about ten years ago, i wondered if a culture might have had six fingers on one hand and seven fingers on the other, if they might have developed a number system based on thirteen (instead of ten). i wondered if a system based on thirteen might have similar ability to use numbers, and that once a culture adapted to base thirteen and invented or discovered it's mathemagic that they would be convinced that they have the universe's best easiest most productive way to work/play with numbers.
i had time, energy and curiosity, so i worked out multiplication tables and then used them to work out the division tables. i was fascinated by the patterns i found in base thirteen,but it does seem like a crappy system for numbers. but, again, if i had a whole culture who lived for lifetimes using it, maybe it could be better.
there are some similarities to base ten. instead of the magic of nine (3x3) there is the magic of twelve (4x3), which is not as obviously balanced. anyway, there it is. i have the tables written down somewhere in my storage.
i woke up this morning with an urge to share this.
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with the base thirteen multiplication table, i used d, e, f, similar to hexadecimal (base 16) system. the diagonal line goes thru the squared numbers, and show the mirror effect of the commutative property. i added four more numbers on the top right just to see if any patterns were unique with extra digits. i temporarily decided to name the numbers like this... d is dec, e is ell, f is eff, 10 is tthen, 11 is onetheen, 12 is twotheen, thirtheen, etc, 20 is twenthy, 30 is thirthy, etc, 100 is thundred. i haven't gotten beyond that. because i'm fascinated with toroidal based math, i added the mod-equivalent numbers above the two digit numbers to begin to check for patterns.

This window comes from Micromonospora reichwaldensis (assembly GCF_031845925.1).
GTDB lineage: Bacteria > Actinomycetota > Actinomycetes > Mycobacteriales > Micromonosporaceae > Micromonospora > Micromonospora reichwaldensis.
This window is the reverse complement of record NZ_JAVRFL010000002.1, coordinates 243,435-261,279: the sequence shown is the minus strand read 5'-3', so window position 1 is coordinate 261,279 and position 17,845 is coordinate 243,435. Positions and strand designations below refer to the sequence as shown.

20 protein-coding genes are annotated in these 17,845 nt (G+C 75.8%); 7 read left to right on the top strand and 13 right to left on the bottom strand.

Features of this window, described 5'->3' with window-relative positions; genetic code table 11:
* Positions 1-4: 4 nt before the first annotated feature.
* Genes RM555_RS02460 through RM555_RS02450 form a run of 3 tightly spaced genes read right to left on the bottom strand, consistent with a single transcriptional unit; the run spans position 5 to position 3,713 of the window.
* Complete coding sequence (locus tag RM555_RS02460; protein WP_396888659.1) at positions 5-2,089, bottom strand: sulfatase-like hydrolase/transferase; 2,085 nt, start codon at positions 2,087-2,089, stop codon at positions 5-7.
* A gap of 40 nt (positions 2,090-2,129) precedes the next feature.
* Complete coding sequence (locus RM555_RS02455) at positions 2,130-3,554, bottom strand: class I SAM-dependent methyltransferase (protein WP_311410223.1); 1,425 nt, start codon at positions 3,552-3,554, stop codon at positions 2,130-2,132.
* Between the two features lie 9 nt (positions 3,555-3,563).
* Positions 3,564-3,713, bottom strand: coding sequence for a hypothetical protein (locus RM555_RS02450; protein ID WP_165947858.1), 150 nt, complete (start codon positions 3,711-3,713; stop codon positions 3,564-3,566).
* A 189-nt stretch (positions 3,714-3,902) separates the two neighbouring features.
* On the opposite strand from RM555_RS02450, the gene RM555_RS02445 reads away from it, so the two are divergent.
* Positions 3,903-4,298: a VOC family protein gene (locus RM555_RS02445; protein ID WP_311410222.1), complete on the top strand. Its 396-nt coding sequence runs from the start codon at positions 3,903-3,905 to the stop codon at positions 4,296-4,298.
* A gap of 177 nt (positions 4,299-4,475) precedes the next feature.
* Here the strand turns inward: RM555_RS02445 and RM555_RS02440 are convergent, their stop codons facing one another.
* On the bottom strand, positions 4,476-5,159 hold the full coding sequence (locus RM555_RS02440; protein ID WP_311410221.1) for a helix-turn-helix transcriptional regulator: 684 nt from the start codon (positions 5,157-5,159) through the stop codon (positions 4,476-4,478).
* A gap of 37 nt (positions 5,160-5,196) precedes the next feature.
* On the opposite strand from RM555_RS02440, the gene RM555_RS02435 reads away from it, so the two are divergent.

the base thirteen division page starts with 1/2. long division of 1/2 shows 6x2=f (which is twelve) remainder of 1 (which indicates a repeating fraction). i chose to represent zeroes with qs, because it helped me remember that it represents a digit base13. 1/3, 2/3, 1/4, 3/4 all repeated similarly, as did 1/6, 5/6, 1/f, 5/f, 7/f, e/f.
fifths and elevenths behaved similar to how sevenths do in base ten.
with fifths, to get 1/5, the long division is shown. then, like in base ten, to multiply x2 from the right 2x5=d, 2xd=7 (20, which is 13 remainder 7, carry the 1), 2x7=2 (14 + the carried 1=15, which is 13 remainder 2, carry the 1), 2x2=5 (4+the carried 1=5)
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1/5= .2 7 d 5
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2/5= .5 2 7 d
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3/5= .7 d 5 2
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4/5= .d 5 2 7
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5/5= .f f f f = 1
with elevenths, its the same thing, i did the long division on the page, then i noticed the same pattern of shifting numbers (the same way 1/7 magically does in base 10) i multiplied by 2 to get 2/11, then below, added 1/11 to 2/11 to get 3/11 to double check the pattern.
if you start adding from the right side, 7+1=8, 3+7=d, 8+3=e, d+8= 5 (18, which is 13 remainder 5, carry the 1), e+d=9 (21 + the carried 1=22, which is 13 remainder 9, carry the 1), 5+e=4 (16 + the carried 1=17, which is 13 remainder 4, carry the 1), 9+5=2 (14 + the carried 1=15, which is 13 remainder 2, carry the 1), 4+9=1 (13 +the carried 1=14, which is 13 remainder 1, carry the 1), 2+4=7 (6+ the carried 1=7) and of course 1+2=3.
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1/e = .1 2 4 9 5 e d 8 3 7
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2/e = .2 4 9 5 e d 8 3 7 1
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3/e = .3 7 1 2 4 9 5 e d 8
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e/e= .f f f f f f f f f f = 1
with sevenths, eighths, nineths, tenths there are hybrid patterns.
this is as far as i got. it seemed there headaches ahead trying to get any deeper into it. ...but maybe not.